Keeping up with dinosaur discoveries is probably more work than actually making the discoveries.
Back in the Nineties I enjoyed reading about Aliwalia rex, the super-predator of the Triassic Period, already as big as an Allosaurus long before carnivorous dinosaurs had actually sorted themselves out. It lived in South Africa and ate everything.
Imagine my recent disappointment when I learned that Aliwalia rex… is no more. Worse, he never was.
See, they found this great big leg bone, and a jawbone with some sharp teeth in it, and a scattering of other bits and pieces; and acting under the presumption that all these pieces came from the same animal, they cobbled together a super-predator the like of which no one had ever suspected could possibly have lived in the Triassic. Wow! Carnivorous dinosaurs got terrifyingly huge right from the git-go!
Well, they looked again, and now it’s been decided that those pieces don’t belong together, after all: so much for the super-predator. He struts and frets his hour upon the stage and then is heard no more. Except his part got written out of the play before he ever got to play it.
I don’t mean to make fun of paleontologists. Their field of study naturally lends itself to human error. They do the best they can.
But I sometimes think they take too much upon themselves. The Mesozoic Era, the Age of Dinosaurs, scientists have divided into three periods–Triassic, Jurassic, and Cretaceous. These are pretty much arbitrary terms. No dinosaur ever turned to another and said, “Dude, don’t you get tired of living in the Triassic? Why couldn’t we live in the Jurassic?”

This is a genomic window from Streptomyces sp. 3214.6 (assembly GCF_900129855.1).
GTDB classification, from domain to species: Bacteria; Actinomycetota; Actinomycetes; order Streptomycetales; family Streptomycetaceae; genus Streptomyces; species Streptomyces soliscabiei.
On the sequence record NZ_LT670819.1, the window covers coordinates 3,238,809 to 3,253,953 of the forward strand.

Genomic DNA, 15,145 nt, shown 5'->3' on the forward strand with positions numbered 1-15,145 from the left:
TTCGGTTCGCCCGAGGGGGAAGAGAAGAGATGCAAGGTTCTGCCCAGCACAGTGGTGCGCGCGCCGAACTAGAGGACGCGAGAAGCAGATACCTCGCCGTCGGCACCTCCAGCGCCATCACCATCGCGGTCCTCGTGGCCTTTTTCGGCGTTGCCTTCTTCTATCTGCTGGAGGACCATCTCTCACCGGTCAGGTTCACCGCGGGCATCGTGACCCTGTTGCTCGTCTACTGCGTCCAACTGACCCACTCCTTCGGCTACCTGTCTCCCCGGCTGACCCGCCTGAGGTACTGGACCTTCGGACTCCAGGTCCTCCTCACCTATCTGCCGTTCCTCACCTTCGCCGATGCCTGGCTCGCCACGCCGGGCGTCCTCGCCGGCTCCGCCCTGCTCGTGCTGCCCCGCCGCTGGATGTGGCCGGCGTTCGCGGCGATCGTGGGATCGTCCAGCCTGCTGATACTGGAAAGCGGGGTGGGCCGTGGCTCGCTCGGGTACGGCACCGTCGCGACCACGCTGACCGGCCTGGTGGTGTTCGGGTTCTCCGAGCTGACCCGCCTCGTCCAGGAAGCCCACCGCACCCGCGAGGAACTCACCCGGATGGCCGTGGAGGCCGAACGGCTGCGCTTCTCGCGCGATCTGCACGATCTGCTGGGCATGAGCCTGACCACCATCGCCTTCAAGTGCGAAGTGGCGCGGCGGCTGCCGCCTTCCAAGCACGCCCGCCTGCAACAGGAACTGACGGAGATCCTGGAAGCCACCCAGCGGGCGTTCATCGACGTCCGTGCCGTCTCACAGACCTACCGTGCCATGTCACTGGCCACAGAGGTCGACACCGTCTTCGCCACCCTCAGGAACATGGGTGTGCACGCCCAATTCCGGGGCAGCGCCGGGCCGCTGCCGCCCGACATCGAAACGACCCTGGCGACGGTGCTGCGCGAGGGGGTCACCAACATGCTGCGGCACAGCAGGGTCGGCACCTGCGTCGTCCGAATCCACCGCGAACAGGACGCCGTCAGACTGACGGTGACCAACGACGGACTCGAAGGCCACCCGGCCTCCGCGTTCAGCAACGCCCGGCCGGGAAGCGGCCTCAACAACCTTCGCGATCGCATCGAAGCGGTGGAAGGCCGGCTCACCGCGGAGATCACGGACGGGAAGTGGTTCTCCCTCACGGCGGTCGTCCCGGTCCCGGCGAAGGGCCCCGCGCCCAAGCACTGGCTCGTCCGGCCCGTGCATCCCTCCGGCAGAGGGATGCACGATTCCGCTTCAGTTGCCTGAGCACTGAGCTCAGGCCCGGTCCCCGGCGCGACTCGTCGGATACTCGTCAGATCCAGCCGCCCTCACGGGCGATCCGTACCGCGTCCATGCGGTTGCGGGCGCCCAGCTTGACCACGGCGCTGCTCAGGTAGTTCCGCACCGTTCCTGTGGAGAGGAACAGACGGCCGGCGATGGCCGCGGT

The Triassic is fun because nobody’s quite sure what to make of it. The discovery of Triassic pollen was a shock. They repudiated the Triassic bird footprints, so that embarrassment has been dealt with, for now.
But if you can cobble a dinosaur together out of unrelated parts, and call it real, and put it into textbooks–well, how hard can it be to cobble together a Triassic Period? Or even a whole Mesozoic Era? The modern discovery of soft tissue in dinosaur fossils will lead us–where?
Sure, you can find literally hundreds of Centrosaurus fossils, and for that species you don’t have to do much cobbling. But so very many dinosaurs are “known” only from a single bone, a tooth, or a chip of broken bone. It doesn’t stop speculation from running wild. I don’t blame scientists for that. Where’s the fun in paleontology, if you don’t let your imagination loose?
But hard, fast, solid, incontrovertible, settled science… uh-uh. Not even close.